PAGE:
Merrill Teranis amp -- A Review
*** Part 1 -- Musings And Externals ***
Sometimes we discover audible magic by a serendipitous leap of faith which lets us overcome some aprioristic skepticism that otherwise prevented us from even paying any attention to an electronic component, a speaker, or a set of wires. On other occasions, a sudden hunch suggested we might have hit “pay dirt” from the very beginning, but more often than not, uncovering the magic that a component is capable of generating requires steadfast patience to allow the device to blossom through proper break-in. And sometimes, we might discover a component that performs well above expectations for its price point.
Yet, in some rare occasions, such path to the nirvanic might have been thwarted by our initial brush with niggling sonic artifacts that might have tampered our enthusiasm, perhaps because of some initial sub-optimal synergy with our ancillary equipment.
Perhaps, if we afforded the component a fresh second chance, after delicate adjustments of some internal or external parameters, magic finally might emerge.
Such has been my fascinating experience with the Merrill Audio Teranis—a an attractively priced Ncore-500 based stereo amplifier that delivers a musical experience much more refined than its $2500 price has any right to demand.
Meticulously double boxed, Teranis emerges as a handsome steel chassis, fronted by a gleaming stainless steel plate which is bolted onto the inner structure with a generous number of counter-sunk screws. A LED panel in the middle of the front plate houses a power meter. Power is reported from -60db to 0db in 3db increments: -60 -21db is shown with green LEDS; -18db to -12db is in yellow, and -9db to 0db is in Red.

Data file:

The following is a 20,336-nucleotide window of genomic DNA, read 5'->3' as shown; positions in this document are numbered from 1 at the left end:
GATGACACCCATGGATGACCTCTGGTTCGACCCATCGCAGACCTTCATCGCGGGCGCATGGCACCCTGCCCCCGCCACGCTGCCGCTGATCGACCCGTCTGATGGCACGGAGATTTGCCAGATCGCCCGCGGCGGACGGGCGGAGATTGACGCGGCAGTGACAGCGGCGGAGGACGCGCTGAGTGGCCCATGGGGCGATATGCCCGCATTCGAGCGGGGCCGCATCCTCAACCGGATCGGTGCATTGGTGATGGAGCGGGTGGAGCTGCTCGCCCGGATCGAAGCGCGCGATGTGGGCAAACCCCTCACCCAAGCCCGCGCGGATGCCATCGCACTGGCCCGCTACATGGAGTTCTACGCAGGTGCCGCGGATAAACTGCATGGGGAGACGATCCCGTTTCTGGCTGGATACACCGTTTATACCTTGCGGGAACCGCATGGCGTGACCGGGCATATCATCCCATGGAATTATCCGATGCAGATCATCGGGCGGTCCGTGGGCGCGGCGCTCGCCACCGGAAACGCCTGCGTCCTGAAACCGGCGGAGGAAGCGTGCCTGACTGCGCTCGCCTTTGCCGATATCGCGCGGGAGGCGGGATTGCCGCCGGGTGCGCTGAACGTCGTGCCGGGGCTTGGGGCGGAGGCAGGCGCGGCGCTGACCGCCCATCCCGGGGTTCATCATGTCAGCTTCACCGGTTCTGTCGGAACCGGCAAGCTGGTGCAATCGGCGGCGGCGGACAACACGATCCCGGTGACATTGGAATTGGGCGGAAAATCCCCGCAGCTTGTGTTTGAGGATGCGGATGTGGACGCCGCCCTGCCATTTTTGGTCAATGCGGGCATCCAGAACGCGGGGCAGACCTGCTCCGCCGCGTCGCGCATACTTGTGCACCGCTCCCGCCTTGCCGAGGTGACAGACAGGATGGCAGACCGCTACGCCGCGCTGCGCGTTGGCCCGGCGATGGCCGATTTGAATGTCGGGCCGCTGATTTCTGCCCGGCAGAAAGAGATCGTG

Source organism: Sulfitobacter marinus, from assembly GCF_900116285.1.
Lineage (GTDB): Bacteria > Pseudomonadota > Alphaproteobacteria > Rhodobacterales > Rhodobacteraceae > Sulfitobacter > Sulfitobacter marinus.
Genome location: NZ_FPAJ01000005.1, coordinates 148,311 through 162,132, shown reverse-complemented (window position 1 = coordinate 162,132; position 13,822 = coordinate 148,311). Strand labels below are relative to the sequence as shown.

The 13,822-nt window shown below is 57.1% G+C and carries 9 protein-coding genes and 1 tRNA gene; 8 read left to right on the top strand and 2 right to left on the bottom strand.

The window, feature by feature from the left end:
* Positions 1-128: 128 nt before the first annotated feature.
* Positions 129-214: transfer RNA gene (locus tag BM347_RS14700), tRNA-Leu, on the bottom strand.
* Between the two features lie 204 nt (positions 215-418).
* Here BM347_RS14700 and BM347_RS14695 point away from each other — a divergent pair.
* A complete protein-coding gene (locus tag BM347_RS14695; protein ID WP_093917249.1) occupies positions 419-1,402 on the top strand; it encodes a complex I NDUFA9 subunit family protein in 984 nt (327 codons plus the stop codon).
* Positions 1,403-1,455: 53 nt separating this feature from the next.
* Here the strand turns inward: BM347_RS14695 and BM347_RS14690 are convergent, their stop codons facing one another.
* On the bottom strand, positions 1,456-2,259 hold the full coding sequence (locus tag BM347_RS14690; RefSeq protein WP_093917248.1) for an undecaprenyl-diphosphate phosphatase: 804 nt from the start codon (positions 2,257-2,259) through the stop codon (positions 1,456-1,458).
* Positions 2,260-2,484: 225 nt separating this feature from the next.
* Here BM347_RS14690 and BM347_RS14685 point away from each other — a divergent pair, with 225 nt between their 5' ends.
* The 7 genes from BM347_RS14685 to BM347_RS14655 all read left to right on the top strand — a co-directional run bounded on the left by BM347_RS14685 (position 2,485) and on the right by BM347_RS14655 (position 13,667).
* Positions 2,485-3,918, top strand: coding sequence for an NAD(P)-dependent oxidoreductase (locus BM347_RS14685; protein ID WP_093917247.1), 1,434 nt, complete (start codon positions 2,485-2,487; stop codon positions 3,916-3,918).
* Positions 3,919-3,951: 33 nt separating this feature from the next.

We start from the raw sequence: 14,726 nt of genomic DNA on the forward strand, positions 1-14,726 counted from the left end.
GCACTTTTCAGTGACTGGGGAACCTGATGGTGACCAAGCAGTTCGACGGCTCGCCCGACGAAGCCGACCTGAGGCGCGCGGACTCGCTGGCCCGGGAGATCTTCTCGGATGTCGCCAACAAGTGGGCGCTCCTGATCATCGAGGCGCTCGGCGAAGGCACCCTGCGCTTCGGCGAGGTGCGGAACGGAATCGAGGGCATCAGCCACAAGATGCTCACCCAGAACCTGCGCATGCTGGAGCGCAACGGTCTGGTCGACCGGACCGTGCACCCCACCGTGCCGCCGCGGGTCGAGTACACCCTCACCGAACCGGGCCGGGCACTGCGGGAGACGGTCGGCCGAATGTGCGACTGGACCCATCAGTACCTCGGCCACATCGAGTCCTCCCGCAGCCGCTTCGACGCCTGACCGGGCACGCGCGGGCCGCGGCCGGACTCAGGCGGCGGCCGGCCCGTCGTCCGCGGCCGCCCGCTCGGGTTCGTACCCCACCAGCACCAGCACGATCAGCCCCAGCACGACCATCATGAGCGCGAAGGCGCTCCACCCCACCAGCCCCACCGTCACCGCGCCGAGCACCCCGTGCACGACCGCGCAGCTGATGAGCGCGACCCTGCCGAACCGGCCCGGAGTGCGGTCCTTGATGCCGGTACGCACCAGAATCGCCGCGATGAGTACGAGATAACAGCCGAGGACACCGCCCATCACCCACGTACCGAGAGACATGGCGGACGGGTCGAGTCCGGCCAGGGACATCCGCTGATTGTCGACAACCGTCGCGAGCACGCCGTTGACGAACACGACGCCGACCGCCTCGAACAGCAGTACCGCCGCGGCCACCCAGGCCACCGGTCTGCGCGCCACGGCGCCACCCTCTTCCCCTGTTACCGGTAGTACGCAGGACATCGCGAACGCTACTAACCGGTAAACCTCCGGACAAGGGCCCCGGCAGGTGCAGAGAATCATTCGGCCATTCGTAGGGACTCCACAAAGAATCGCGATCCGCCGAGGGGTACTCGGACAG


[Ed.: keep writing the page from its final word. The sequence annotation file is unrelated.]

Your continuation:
The bottom of the chassis features a mute/operate toggle switch close to the front, as well as brightness controls for the LED information panel. This odd placement of controls is perhaps the only part of the Teranis mechanical package to give me pause. Why aren’t controls on the front plate? Access to switches and brightness pot is certainly possible for my skinny fingers that can slide under the chassis supported by four soft rubber domes, but operation is by no means comfortable or even intuitive: is Teranis powered on with the toggle to the right or the left… I do not seem to remember from one power up cycle to the next.
Twin Cardas XLR inputs with silver plated copper pins grace the right side of the efficiently designed back panel of this differentially-balanced power amplifier—no, no RCA inputs available on this purist. Four 5-way Rhodium-plated copper speaker binding posts emerge from the middle, and a Furutech gold-plated 15A IEC inlet is featured on the left side. Traditional Merrill attention to detail continues internally, with all wiring made from silver-plated copper with Teflon jackets.
In the next instalment of this log, I will discuss some of the internals, and then will delve into the break-in and listening experience of this remarkable little amplifier.